I want to bring my own bike to thailand, like i did last year. Is there a possibility, to leave the bike in thailand for my next trip? I heard, Thailand doesn't accept the ,,Carnet de Passage''. Any other solution? Thanks for help in advance!
LEGALLY - no. When you enter Thailand, your bike gets a temporary "tourist visa" good for 30 days. After that time, you have to take the bike out of Thailand.
I am not sure about using a Carnet. I know people that have used them in Thailand. But,having a Carnet does not give you more than 30 days.
ACTUALLY - you can PROBABLY get away with it. You could do a "visa run" with the bike when you return for the next trip. That would make it legally in the country for your travels. Or, you could just take it out when you finally leave. Either way, you will probably have to pay a fine.
There are several bikers in Chiang Mai that are doing the same thing now. SO FAR, they are getting away with it. Hopefully, they will post some of their experiences here.
But, this is Thailand. There a a lot of possible scenarios, depending on where and when you take the bike out, or if you have to deal with the police. The Thai system is slowly getting more efficient, and rumors are always flying around about stricter enforcement of the existing laws.
You might consider buying Thai insurance for the bike, and putting the sticker on the bike. The minimum policy is only 650 baht per year, and it would give an image of legality.
thank you for information. I know, the temporary import is restricted up to 30 days. But i hoped, there's a backdoor....
By the way, when i crossed the border to cambodia the Thai customs did not remove the import stamp in my passport! When i came back later to Thailand, nobody seems to be interested in this stamp. Even at the airport, when i flew home, nobody looked at this stamp. It's still in my passport now. So i could have left the bike in Thailand.....But i think, it would be a problem to take it out again later, because the customs need the import paper. And if they see the import date.....I don't know what happens then. Do you know??? And should i take the export papers with me, if i'll go to Thailand again to prove i exported my bike?
in December03/January 04 i brought my bike (Africa Twin 650) to Bangkok. From there I went down (together with a friend) to Hat Lek, Sihanoukville, Phnom Penh, Angkor Wat, later across the border at Muang Khong to Lao. Back to Thailand at Chiang Kong and after some weeks in Thailand I sent the bike by ship back to Germany. (Aircargo is about four times more expensive than from Germany to Thailand!!!). Now I'm thinking about doing the same again in January '05. And because i think it wouldn't be the last trip in these area, i would like to leave my bike in Thailand.....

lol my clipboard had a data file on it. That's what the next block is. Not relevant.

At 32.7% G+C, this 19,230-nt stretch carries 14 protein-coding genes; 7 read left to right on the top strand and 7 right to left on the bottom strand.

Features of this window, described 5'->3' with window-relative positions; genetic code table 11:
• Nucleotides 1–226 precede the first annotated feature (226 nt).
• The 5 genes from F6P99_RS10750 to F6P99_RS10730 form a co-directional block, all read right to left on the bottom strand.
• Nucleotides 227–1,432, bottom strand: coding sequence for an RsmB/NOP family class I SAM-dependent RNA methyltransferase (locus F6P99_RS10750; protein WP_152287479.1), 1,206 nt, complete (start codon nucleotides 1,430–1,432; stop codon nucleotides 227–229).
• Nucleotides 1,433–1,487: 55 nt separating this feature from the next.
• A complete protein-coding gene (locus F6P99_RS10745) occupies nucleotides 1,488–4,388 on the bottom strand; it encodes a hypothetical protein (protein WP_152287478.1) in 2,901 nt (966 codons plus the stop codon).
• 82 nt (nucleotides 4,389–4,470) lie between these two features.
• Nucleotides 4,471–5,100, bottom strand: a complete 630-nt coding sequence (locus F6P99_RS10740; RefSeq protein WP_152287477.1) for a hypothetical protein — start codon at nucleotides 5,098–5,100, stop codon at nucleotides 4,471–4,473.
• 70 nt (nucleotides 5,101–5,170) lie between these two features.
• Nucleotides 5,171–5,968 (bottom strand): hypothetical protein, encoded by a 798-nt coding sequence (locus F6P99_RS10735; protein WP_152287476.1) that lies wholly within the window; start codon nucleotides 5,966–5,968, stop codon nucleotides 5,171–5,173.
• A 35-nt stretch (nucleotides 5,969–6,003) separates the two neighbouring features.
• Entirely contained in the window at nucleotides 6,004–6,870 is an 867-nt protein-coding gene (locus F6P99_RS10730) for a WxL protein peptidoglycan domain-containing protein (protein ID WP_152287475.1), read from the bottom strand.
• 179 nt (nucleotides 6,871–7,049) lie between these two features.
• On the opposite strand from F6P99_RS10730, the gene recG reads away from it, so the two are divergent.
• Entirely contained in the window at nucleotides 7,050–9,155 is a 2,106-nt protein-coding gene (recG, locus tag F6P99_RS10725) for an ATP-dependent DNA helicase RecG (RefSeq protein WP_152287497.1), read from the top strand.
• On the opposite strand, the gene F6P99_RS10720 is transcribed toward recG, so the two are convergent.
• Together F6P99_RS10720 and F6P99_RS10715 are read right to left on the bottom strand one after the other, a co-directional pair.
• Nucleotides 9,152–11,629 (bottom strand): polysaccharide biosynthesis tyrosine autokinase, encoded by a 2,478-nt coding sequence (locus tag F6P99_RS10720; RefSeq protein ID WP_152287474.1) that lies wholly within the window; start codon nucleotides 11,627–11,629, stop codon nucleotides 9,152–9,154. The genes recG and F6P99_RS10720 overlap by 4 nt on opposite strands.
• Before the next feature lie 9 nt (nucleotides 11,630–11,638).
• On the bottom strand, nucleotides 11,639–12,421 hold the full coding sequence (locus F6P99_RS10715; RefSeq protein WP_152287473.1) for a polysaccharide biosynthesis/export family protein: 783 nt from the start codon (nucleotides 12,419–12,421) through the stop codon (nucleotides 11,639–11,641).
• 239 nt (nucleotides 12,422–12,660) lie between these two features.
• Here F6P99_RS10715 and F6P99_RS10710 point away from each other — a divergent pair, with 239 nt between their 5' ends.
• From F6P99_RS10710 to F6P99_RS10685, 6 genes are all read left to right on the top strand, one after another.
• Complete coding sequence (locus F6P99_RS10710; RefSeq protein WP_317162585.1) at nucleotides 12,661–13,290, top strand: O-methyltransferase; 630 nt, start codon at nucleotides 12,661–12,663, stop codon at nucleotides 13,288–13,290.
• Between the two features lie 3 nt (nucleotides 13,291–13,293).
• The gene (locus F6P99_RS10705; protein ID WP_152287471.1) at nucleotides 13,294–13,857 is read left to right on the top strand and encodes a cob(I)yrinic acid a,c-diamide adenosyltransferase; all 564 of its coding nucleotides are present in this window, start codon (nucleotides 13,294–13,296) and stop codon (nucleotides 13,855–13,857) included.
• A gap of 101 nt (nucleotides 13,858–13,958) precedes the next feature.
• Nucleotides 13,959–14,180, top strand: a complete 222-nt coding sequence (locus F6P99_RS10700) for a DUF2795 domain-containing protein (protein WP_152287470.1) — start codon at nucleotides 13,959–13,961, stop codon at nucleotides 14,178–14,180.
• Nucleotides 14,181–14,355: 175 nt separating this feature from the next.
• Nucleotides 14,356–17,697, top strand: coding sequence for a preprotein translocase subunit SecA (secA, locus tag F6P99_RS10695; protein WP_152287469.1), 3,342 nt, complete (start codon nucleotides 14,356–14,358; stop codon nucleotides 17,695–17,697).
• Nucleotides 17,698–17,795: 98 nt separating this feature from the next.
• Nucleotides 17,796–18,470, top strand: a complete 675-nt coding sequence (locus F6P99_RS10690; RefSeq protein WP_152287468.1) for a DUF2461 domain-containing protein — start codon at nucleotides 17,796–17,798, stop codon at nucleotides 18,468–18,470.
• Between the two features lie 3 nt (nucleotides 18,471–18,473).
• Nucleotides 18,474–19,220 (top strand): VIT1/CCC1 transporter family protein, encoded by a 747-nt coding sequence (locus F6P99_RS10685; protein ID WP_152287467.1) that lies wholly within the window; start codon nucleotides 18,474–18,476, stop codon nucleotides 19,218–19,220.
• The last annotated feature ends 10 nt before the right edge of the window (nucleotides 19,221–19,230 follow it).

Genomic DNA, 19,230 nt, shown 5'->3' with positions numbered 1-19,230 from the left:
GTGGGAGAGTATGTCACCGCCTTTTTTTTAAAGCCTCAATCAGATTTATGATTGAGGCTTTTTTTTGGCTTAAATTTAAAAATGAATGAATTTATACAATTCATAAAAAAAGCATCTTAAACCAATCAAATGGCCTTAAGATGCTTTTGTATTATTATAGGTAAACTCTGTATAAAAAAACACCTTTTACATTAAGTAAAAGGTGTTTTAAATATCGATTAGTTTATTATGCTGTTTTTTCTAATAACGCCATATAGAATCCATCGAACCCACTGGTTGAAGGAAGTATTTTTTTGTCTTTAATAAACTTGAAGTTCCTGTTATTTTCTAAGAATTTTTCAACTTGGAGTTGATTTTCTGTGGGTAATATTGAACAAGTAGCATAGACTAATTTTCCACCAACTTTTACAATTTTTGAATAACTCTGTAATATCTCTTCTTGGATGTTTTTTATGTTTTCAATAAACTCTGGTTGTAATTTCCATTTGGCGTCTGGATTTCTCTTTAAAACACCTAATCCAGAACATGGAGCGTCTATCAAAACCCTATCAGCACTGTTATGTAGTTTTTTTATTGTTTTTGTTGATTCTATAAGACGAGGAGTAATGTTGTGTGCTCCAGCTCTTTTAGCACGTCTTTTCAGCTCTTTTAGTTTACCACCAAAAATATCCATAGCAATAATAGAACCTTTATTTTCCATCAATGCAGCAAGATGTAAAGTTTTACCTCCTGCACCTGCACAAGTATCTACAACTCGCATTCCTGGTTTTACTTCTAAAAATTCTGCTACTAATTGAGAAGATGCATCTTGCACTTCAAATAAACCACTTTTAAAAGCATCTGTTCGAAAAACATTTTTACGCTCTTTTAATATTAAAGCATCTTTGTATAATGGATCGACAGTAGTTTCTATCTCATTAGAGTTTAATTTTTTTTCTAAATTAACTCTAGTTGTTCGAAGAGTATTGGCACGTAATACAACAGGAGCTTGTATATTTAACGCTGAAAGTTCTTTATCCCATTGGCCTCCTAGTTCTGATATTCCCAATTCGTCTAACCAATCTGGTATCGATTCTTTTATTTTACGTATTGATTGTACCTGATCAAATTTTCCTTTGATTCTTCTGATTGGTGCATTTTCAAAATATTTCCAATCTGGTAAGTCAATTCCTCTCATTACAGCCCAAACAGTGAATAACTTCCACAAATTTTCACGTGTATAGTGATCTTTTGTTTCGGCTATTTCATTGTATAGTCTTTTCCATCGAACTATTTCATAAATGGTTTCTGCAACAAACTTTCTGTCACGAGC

There's no back door for sneaking your bike into the country for extended periods.
You can temporarily import your bike for a max of 6 months at time.
After this the bike must go out of the country, & come back in if need be.
I suspect that you might be able to get away with this for 18 months (3 consecutive 6-mths periods.)
Normally your bike is allowed in for the period of your visa – 1-mth transit, 2-mth tourist, or 3-mth non-immigrant.
It is possible to extend the temporary import at the local customs office, if your visa has not yet expired & you don’t want to make a trip out of the country just to extend the "bike visa."
The fine for overstaying is 100 baht a day, with a maximum of 2,000 baht.
I’ve seen fines of 2,000 baht paid for a 9 month overstay, but the bike owner was told not to come back again. So there's a limit to how far you can push your luck.
I recently witnessed this, just a few days ago with someone who might like to write up a report on the temporary import situation. He has first class experience exploiting the situation, but is now very aware of the dangers & complications.
If you’ve had a great time riding around here why not make a contribution to the board with some Road & Trip reports. We can all learn from your experience